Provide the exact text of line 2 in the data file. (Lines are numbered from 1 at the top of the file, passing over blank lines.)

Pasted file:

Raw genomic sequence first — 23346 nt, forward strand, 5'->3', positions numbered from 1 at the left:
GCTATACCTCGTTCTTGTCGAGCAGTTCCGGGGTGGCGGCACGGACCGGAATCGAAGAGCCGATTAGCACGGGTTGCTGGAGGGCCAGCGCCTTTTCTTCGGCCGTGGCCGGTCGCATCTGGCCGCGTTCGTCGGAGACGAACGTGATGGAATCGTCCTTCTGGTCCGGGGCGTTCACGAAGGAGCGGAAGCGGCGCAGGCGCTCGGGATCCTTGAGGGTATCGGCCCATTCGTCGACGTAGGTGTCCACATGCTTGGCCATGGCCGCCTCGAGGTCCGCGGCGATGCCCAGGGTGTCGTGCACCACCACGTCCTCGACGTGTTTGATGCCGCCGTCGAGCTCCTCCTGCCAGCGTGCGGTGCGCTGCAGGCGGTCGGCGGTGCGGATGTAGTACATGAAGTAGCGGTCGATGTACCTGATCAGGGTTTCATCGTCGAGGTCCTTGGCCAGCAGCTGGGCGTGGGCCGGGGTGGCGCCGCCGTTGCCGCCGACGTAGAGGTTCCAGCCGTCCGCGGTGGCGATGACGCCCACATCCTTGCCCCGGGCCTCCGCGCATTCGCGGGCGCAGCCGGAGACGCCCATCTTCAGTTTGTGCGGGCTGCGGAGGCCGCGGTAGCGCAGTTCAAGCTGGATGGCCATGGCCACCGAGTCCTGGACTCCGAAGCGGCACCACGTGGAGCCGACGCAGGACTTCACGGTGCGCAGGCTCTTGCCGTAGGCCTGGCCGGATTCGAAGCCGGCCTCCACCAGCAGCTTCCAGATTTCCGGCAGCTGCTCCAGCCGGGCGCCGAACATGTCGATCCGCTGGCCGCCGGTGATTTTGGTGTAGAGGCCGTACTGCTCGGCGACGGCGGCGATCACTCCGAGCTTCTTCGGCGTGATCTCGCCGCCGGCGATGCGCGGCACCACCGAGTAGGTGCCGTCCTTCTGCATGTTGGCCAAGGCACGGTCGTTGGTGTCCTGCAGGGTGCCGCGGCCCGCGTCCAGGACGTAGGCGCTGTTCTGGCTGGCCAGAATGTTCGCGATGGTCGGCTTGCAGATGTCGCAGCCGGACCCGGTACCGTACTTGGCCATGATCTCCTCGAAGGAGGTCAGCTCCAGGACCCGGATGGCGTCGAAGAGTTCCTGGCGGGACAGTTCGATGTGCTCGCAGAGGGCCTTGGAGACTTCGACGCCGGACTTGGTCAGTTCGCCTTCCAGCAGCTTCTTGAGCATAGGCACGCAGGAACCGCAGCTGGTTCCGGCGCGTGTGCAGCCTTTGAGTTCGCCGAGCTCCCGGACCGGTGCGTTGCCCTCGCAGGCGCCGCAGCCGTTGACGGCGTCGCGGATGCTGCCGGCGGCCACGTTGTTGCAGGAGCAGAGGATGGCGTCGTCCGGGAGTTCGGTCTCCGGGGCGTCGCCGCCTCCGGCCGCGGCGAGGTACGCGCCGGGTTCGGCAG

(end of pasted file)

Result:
GCTATACCTCGTTCTTGTCGAGCAGTTCCGGGGTGGCGGCACGGACCGGAATCGAAGAGCCGATTAGCACGGGTTGCTGGAGGGCCAGCGCCTTTTCTTCGGCCGTGGCCGGTCGCATCTGGCCGCGTTCGTCGGAGACGAACGTGATGGAATCGTCCTTCTGGTCCGGGGCGTTCACGAAGGAGCGGAAGCGGCGCAGGCGCTCGGGATCCTTGAGGGTATCGGCCCATTCGTCGACGTAGGTGTCCACATGCTTGGCCATGGCCGCCTCGAGGTCCGCGGCGATGCCCAGGGTGTCGTGCACCACCACGTCCTCGACGTGTTTGATGCCGCCGTCGAGCTCCTCCTGCCAGCGTGCGGTGCGCTGCAGGCGGTCGGCGGTGCGGATGTAGTACATGAAGTAGCGGTCGATGTACCTGATCAGGGTTTCATCGTCGAGGTCCTTGGCCAGCAGCTGGGCGTGGGCCGGGGTGGCGCCGCCGTTGCCGCCGACGTAGAGGTTCCAGCCGTCCGCGGTGGCGATGACGCCCACATCCTTGCCCCGGGCCTCCGCGCATTCGCGGGCGCAGCCGGAGACGCCCATCTTCAGTTTGTGCGGGCTGCGGAGGCCGCGGTAGCGCAGTTCAAGCTGGATGGCCATGGCCACCGAGTCCTGGACTCCGAAGCGGCACCACGTGGAGCCGACGCAGGACTTCACGGTGCGCAGGCTCTTGCCGTAGGCCTGGCCGGATTCGAAGCCGGCCTCCACCAGCAGCTTCCAGATTTCCGGCAGCTGCTCCAGCCGGGCGCCGAACATGTCGATCCGCTGGCCGCCGGTGATTTTGGTGTAGAGGCCGTACTGCTCGGCGACGGCGGCGATCACTCCGAGCTTCTTCGGCGTGATCTCGCCGCCGGCGATGCGCGGCACCACCGAGTAGGTGCCGTCCTTCTGCATGTTGGCCAAGGCACGGTCGTTGGTGTCCTGCAGGGTGCCGCGGCCCGCGTCCAGGACGTAGGCGCTGTTCTGGCTGGCCAGAATGTTCGCGATGGTCGGCTTGCAGATGTCGCAGCCGGACCCGGTACCGTACTTGGCCATGATCTCCTCGAAGGAGGTCAGCTCCAGGACCCGGATGGCGTCGAAGAGTTCCTGGCGGGACAGTTCGATGTGCTCGCAGAGGGCCTTGGAGACTTCGACGCCGGACTTGGTCAGTTCGCCTTCCAGCAGCTTCTTGAGCATAGGCACGCAGGAACCGCAGCTGGTTCCGGCGCGTGTGCAGCCTTTGAGTTCGCCGAGCTCCCGGACCGGTGCGTTGCCCTCGCAGGCGCCGCAGCCGTTGACGGCGTCGCGGATGCTGCCGGCGGCCACGTTGTTGCAGGAGCAGAGGATGGCGTCGTCCGGGAGTTCGGTCTCCGGGGCGTCGCCGCCTCCGGCCGCGGCGAGGTACGCGCCGGGTTCGGCAG